Mar 07, 2012 Obtaining a reckless driving plea in the middle of a drunk driving trial
Image from National Institute of Standards & Technology.
When a lawyer fully prepares a case to go to trial, it is more likely to settle than when a lawyer prepares the case to settle.
I prepare every case to go to trial, and take many of them to trial. The preparation increases my victories, I believe, whether they be acquittals, partial acquittals, favorable settlements, dismissals and case inactivations, and favorable sentences.
Before I advise a client to plead guilty in a case, I find out whether the prosecutor’s witnesses and evidence are available for trial, and do my best to figure out the extent to which the prosecutor and his or her witnesses are otherwise ready and prepare for trial (for instance, whether they have more pressing matters than to want to deal much with my case). This information informs whether to accept or reject the guilty plea offer, or to counteroffer for another settlement, whether it involve a guilty plea or not. Similarly, were I a prosecutor, I would want to see the extent to which my opponent is battle-ready, to inform me how to proceed with settlement negotiations.
Criminal case negotiations sometimes involve brinksmanship, seeing who will blink first and sometimes not seeing a favorable plea deal until the eve or morning of a major felony trial. For misdemeanors, it is common in the Virginia and Maryland courts where I usually practice, with some exceptions, for no plea negotiations to take place until the day of trial.
In that regard, I came to a recent Virginia driving while intoxicated trial not only battle-ready, but also with an expert in testing the breath and blood for alcohol. My client was charged with having a 0.15 blood alcohol content (BAC), so faced a mandatory five days in jail and requiring the ignition interlock, if convicted of the charge.
Under Wimbish v. Virginia, 51 Va. App. 474, 658 S.E.2d 715 (2008), we were stuck with looking at my client’s BAC at the time of breath testing, and not at the time of driving. That is unfortunate, and unconstitutional in my mind, because the BAC certainly often rises substantially over time, as the alcohol absorbs into the bloodstream. An example of this is when I felt the effects of beer more and more as I ran up a steep and long hill after drinking four beers in two hours. It was a fun experience, and took me by surprise, as my goal was not to feel more effects of the beer by running.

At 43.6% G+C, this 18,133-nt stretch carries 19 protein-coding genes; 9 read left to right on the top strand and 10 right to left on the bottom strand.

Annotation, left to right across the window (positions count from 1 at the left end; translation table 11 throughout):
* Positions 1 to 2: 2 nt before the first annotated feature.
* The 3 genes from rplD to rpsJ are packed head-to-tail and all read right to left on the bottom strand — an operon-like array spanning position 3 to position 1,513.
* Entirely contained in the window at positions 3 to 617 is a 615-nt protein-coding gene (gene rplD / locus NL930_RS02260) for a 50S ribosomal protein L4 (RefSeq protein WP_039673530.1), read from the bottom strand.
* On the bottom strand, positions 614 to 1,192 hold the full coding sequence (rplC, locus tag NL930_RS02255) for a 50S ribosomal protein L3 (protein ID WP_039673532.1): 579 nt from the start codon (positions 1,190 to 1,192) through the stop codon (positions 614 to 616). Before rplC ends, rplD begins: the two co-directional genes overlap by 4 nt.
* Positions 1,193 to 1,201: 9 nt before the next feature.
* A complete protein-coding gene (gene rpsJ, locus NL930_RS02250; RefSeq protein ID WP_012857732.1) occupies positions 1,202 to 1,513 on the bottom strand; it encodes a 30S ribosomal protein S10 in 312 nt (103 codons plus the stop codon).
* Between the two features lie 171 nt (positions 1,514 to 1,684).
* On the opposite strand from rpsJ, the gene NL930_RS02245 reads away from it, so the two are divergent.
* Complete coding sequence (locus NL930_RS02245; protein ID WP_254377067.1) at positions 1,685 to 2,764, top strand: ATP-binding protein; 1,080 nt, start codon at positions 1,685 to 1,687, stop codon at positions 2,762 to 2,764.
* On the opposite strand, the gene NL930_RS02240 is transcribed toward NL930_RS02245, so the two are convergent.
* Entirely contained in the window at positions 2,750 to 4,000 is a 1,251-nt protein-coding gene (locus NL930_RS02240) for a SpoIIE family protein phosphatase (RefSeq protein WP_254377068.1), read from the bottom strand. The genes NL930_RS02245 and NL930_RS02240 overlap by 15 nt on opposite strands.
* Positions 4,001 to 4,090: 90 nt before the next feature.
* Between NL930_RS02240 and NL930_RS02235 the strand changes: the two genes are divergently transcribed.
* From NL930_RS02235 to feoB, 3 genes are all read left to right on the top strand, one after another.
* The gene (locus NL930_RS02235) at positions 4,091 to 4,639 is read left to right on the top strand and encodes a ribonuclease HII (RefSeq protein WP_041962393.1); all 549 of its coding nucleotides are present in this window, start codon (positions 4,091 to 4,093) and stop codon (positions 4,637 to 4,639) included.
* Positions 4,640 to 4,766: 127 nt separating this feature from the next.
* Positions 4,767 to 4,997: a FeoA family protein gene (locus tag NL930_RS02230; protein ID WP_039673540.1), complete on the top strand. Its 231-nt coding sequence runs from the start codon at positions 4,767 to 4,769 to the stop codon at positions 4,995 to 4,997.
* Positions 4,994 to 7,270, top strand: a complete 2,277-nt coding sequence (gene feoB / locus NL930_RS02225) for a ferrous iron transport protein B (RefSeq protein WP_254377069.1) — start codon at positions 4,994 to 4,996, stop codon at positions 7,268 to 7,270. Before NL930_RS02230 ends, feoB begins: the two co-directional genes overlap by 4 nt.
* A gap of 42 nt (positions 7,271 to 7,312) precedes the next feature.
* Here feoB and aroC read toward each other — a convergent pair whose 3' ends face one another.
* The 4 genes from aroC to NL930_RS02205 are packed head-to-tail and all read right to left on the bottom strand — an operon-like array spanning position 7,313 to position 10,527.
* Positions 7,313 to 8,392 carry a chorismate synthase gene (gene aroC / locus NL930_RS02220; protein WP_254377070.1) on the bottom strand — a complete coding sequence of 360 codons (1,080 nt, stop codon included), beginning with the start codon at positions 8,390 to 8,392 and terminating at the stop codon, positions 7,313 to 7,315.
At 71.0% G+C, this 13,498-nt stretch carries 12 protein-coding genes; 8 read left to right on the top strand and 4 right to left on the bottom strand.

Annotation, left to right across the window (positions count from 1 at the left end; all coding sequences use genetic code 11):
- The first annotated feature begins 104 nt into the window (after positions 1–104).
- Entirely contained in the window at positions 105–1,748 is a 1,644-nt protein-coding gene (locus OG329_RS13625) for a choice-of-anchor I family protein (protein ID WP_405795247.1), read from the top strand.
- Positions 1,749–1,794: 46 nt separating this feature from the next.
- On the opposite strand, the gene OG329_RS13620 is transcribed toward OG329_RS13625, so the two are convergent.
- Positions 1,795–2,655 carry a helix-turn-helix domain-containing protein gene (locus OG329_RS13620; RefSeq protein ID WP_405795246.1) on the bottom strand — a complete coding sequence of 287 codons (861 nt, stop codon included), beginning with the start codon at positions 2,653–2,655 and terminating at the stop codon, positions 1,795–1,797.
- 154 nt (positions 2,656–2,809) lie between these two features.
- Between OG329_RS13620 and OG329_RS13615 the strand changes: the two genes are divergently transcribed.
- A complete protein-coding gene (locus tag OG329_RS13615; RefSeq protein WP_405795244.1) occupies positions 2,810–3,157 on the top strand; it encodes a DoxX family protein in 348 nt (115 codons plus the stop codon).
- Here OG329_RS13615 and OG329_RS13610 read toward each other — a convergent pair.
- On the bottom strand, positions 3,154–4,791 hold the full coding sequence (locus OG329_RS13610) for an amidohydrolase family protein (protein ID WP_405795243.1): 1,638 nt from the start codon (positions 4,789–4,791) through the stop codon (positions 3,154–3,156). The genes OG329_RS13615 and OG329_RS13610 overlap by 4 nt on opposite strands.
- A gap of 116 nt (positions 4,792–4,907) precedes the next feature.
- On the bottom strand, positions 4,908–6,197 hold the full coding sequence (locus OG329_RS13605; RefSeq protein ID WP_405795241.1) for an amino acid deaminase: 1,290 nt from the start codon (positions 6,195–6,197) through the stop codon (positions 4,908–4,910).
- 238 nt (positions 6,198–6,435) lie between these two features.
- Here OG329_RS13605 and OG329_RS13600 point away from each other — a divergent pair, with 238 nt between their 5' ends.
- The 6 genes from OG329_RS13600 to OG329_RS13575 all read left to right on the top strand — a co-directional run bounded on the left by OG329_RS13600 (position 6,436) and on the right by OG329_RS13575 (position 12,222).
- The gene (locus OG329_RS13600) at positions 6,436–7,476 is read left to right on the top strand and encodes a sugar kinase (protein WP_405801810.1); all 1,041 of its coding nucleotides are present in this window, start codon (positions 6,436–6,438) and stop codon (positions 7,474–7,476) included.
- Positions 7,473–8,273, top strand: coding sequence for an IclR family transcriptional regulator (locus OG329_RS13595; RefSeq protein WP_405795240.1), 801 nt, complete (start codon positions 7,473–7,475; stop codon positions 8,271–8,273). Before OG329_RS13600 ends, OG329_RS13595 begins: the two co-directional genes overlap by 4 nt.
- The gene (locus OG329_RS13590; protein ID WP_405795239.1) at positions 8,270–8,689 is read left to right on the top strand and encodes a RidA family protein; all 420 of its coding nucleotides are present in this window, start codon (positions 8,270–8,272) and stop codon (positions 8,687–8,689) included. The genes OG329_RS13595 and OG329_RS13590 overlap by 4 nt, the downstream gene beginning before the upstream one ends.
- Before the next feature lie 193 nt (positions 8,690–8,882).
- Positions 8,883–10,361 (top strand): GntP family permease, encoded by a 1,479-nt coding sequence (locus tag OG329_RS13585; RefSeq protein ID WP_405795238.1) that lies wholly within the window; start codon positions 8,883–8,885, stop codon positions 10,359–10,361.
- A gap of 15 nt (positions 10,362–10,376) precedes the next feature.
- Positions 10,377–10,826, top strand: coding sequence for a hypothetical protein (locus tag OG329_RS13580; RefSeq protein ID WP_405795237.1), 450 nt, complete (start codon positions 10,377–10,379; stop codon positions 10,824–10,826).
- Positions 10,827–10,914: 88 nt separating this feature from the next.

Back to the trial. Even if the breath test results had been ignored — but the judge allowed them into evidence over my Sixth Amendment confrontation clause objections — the prosecutor presented evidence that may well have been strong enough to convict my client, but without a mandatory sentence. The arresting officer testified to my client’s having alcohol odor on his breath, and being uncoordinated in several key respects. The prospects of a complete acquittal were not high.
The judge denied my motions to suppress my client’s arrest and to acquit. I put our breath testing expert on the witness stand, and the judge asked me to present a proffer of his testimony. I said our expert would testify that the margin of error in this case brought the BAC below 0.15. The judge confirmed that he had insufficient confidence in the machine to find anything other than a margin of error bringing the BAC to under 0.15.
I also proferred that the absence of information — in our expert’s hands — on certification of the dry gas standard used as a control mechanism with the Intox EC/IR II breathalyzer machine made the breath test results as a whole suspect. As the judge engaged me in further discussion after I started to ask questions of my expert witness on that point, the prosecutor offered a wet reckless plea, in the form of converting the drunk driving charge to a reckless driving charge, completing alcohol education, and driving restricted for six months rather than the one year of restricted driving mandated for drunk driving cases.
This was an excellent result both for eliminating mandatory jail and the ignition interlock, and also for avoiding a drunk driving conviction. This result was only possible, I believe, by our team having been battle-ready. A well-prepared trial focuses on being trial-ready, negotiating skillfully, and being well prepared for any sentencing.